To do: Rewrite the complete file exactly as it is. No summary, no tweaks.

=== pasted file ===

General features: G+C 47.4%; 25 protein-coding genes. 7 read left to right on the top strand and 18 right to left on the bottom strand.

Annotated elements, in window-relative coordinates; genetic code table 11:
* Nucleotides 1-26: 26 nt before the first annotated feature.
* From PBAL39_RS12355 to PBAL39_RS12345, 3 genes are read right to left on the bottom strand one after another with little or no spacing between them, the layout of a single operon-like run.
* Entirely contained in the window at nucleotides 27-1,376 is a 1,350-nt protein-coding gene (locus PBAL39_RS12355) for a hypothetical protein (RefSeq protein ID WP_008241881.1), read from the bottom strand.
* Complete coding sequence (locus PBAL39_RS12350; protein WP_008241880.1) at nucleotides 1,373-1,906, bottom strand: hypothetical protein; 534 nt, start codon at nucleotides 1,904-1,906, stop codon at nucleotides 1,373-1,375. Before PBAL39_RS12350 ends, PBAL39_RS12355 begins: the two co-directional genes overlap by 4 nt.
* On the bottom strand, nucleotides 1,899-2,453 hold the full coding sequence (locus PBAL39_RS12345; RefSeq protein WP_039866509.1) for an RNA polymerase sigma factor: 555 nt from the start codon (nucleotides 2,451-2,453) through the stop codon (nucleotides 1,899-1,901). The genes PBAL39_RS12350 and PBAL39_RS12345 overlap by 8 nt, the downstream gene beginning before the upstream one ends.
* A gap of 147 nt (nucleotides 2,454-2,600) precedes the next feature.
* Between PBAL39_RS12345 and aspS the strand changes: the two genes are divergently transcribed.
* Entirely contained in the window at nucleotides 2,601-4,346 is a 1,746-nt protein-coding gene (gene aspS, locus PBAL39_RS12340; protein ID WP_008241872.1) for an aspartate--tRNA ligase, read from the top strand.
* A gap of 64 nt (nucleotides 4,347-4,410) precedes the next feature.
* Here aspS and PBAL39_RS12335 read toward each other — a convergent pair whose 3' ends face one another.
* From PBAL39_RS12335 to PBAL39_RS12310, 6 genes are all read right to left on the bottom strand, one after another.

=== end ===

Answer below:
General features: G+C 47.4%; 25 protein-coding genes. 7 read left to right on the top strand and 18 right to left on the bottom strand.

Annotated elements, in window-relative coordinates; genetic code table 11:
* Nucleotides 1-26: 26 nt before the first annotated feature.
* From PBAL39_RS12355 to PBAL39_RS12345, 3 genes are read right to left on the bottom strand one after another with little or no spacing between them, the layout of a single operon-like run.
* Entirely contained in the window at nucleotides 27-1,376 is a 1,350-nt protein-coding gene (locus PBAL39_RS12355) for a hypothetical protein (RefSeq protein ID WP_008241881.1), read from the bottom strand.
* Complete coding sequence (locus PBAL39_RS12350; protein WP_008241880.1) at nucleotides 1,373-1,906, bottom strand: hypothetical protein; 534 nt, start codon at nucleotides 1,904-1,906, stop codon at nucleotides 1,373-1,375. Before PBAL39_RS12350 ends, PBAL39_RS12355 begins: the two co-directional genes overlap by 4 nt.
* On the bottom strand, nucleotides 1,899-2,453 hold the full coding sequence (locus PBAL39_RS12345; RefSeq protein WP_039866509.1) for an RNA polymerase sigma factor: 555 nt from the start codon (nucleotides 2,451-2,453) through the stop codon (nucleotides 1,899-1,901). The genes PBAL39_RS12350 and PBAL39_RS12345 overlap by 8 nt, the downstream gene beginning before the upstream one ends.
* A gap of 147 nt (nucleotides 2,454-2,600) precedes the next feature.
* Between PBAL39_RS12345 and aspS the strand changes: the two genes are divergently transcribed.
* Entirely contained in the window at nucleotides 2,601-4,346 is a 1,746-nt protein-coding gene (gene aspS, locus PBAL39_RS12340; protein ID WP_008241872.1) for an aspartate--tRNA ligase, read from the top strand.
* A gap of 64 nt (nucleotides 4,347-4,410) precedes the next feature.
* Here aspS and PBAL39_RS12335 read toward each other — a convergent pair whose 3' ends face one another.
* From PBAL39_RS12335 to PBAL39_RS12310, 6 genes are all read right to left on the bottom strand, one after another.